Wall Street seemed to be regaining its balance at the end of the biggest retreat in 11 weeks.
US stocks rose and treasury yields fell for a second day in a row, as more subdued commodity prices helped allay concerns about inflation risks.
Energy and tech stocks led the S&P 500, which fell the most on Wednesday since February. The high-tech Nasdaq 100 outperformed the broader index, suggesting that the market rally is gaining momentum, after a murderous week in which mounting price pressure hit stocks. The two indexes still ended the week in the red. A rise in European equities was led by cyclical industries. MSCI Inc.’s Asia-Pacific equity indicator rose more than 1%.
“People are very optimistic economically,” said Simon Maughan, head of alpha trading at Liquidnet. “By the end of the year, the market is still on an upward trajectory. Clearly, sentiment is extremely optimistic about pent-up demand.
Markets appear to be regaining their equilibrium at the end of their biggest pullback in 11 weeks, with the focus on the benefits of an economic rebound that prevails over the negative side effects of inflation, for now.
Federal Reserve policy is in the right place right now, said Cleveland Fed Chairman Loretta Mester, while downplaying data signals that she says will be volatile as the economy reopens.
This can help reinvigorate the reflationary discourse of choosing value stocks linked to economic growth over pandemic favorites at home. Walt Disney Co. fell after results that showed slower growth for the Disney + streaming service.
T-bills gained after a report showed US retail sales stagnated in April after rising sharply the month before. The dollar remained weaker against all of its Group of 10 peers.
“The disappointing retail sales figures shouldn’t come as much of a surprise given that last month included stimulus money hitting bank accounts,” said Mike Loewengart, managing director of investment strategy at E * Trade Financial. “This probably confirms the view that the decline we have experienced this week is a buying opportunity as all sectors walk towards a full recovery.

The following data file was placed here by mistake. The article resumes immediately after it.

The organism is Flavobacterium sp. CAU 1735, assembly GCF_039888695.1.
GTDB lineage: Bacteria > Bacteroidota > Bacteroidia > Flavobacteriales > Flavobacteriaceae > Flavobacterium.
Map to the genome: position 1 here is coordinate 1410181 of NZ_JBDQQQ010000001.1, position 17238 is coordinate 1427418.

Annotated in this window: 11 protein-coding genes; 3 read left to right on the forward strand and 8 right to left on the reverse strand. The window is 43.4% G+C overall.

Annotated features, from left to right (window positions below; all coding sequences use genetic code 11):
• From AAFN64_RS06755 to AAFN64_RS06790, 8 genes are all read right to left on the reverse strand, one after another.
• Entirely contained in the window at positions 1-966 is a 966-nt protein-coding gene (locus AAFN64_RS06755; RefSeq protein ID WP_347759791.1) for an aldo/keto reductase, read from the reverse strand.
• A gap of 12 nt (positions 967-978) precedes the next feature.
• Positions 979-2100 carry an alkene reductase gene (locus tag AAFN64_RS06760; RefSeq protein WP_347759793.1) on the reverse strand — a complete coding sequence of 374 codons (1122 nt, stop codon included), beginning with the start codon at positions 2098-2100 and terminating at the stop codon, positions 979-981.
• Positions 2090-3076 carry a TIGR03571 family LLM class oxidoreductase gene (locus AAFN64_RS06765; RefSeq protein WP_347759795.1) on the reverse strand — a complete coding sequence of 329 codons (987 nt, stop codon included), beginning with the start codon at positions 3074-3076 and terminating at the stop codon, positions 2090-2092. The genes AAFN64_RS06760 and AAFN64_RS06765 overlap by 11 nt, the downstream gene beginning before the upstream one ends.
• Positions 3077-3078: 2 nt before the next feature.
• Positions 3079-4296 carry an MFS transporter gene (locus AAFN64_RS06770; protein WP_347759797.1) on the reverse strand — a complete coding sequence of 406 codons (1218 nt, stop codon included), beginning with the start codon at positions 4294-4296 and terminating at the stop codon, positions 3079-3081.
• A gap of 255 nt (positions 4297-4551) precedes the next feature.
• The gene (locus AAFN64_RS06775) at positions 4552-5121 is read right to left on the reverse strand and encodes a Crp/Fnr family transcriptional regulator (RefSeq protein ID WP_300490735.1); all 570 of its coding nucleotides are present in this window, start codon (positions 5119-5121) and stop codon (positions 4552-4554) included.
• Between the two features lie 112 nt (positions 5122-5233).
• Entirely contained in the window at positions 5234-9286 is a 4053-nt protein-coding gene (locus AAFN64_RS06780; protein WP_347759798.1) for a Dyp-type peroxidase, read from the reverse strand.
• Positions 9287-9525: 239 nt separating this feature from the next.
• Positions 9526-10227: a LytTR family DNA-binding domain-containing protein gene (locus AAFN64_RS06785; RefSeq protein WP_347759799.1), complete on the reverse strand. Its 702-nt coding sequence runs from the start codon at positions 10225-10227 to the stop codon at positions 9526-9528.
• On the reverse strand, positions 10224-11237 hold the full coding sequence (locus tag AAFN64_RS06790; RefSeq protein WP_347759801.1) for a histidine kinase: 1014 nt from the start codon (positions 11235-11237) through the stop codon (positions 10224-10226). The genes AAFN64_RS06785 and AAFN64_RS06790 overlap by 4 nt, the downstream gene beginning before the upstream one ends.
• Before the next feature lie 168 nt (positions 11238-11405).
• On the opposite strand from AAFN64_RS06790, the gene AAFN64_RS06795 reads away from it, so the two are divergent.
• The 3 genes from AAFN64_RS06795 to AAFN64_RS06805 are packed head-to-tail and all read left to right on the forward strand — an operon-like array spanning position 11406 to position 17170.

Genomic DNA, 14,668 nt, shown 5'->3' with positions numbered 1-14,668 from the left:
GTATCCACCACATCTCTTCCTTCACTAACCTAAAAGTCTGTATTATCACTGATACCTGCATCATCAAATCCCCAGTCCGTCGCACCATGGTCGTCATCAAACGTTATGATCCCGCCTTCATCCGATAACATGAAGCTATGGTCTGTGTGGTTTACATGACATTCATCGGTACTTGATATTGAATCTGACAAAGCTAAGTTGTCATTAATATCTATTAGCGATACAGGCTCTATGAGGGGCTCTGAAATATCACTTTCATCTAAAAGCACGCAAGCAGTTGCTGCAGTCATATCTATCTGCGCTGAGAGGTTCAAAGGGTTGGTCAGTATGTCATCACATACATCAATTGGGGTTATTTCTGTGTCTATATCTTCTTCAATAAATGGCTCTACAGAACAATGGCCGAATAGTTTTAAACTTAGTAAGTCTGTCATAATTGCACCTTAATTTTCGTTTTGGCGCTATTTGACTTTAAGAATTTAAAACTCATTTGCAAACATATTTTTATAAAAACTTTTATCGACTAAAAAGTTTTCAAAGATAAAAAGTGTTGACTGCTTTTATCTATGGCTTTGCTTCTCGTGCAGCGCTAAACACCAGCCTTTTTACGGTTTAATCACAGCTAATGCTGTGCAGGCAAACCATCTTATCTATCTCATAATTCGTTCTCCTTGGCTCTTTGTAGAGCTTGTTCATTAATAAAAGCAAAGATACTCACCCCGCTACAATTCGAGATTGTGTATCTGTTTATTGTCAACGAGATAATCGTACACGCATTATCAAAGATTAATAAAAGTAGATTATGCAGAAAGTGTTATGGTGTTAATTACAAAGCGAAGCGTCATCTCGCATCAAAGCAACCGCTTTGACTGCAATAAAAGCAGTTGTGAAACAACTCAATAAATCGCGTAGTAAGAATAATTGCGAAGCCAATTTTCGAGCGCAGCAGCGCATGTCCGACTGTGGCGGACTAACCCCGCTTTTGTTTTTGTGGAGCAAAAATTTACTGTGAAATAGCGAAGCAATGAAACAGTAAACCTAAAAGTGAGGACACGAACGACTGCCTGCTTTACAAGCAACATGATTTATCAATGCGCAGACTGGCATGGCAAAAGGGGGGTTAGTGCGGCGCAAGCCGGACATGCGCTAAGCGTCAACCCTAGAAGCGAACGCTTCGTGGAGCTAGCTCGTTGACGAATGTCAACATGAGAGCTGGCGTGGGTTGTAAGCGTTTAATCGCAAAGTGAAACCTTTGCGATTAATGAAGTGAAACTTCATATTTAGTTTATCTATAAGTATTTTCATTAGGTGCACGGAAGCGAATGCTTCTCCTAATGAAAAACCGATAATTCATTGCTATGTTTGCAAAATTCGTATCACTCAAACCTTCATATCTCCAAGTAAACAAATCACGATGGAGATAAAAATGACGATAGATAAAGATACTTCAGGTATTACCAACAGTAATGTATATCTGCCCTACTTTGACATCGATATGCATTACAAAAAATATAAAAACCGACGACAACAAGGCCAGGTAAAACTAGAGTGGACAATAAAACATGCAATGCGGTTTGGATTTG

Iron ore continued its fall after a record low amid China’s efforts to fight the surge in prices, with the metal expected to experience the biggest two-day drop since 2019. Oil erased an earlier decline, reducing its weekly loss.
Bitcoin traded above $ 50,000, reversing part of its collapse following Tesla Inc.’s decision to halt purchases using digital currency.
Here are some of the main movements in the markets:
- The S&P 500 rose 1.5%, more than any closing gain since March 26 at 4 p.m. New York time
- The Nasdaq 100 rose 2.2%, more than any closing gain since March 11
- The Dow Jones Industrial Average rose 1.1%
- MSCI World Index rose 1.6%, more than any closing gain since March 1
- Bloomberg Dollar Spot Index fell 0.3%, more than any closing loss since May 7
- The euro rose 0.5% to $ 1.2143
- The British pound rose 0.3% to $ 1.4098
- The Japanese yen rose 0.1% to 109.35 per dollar
- The yield on 10-year Treasuries fell three basis points to 1.63%
- Germany’s 10-year yield fell one basis point, more than any closing loss since May 4
- UK 10-year yield is down four basis points, more than any closing loss since May 4
- West Texas Intermediate crude rose 2.4%, highest since May 4
- Gold futures rose 1% to $ 1,843 an ounce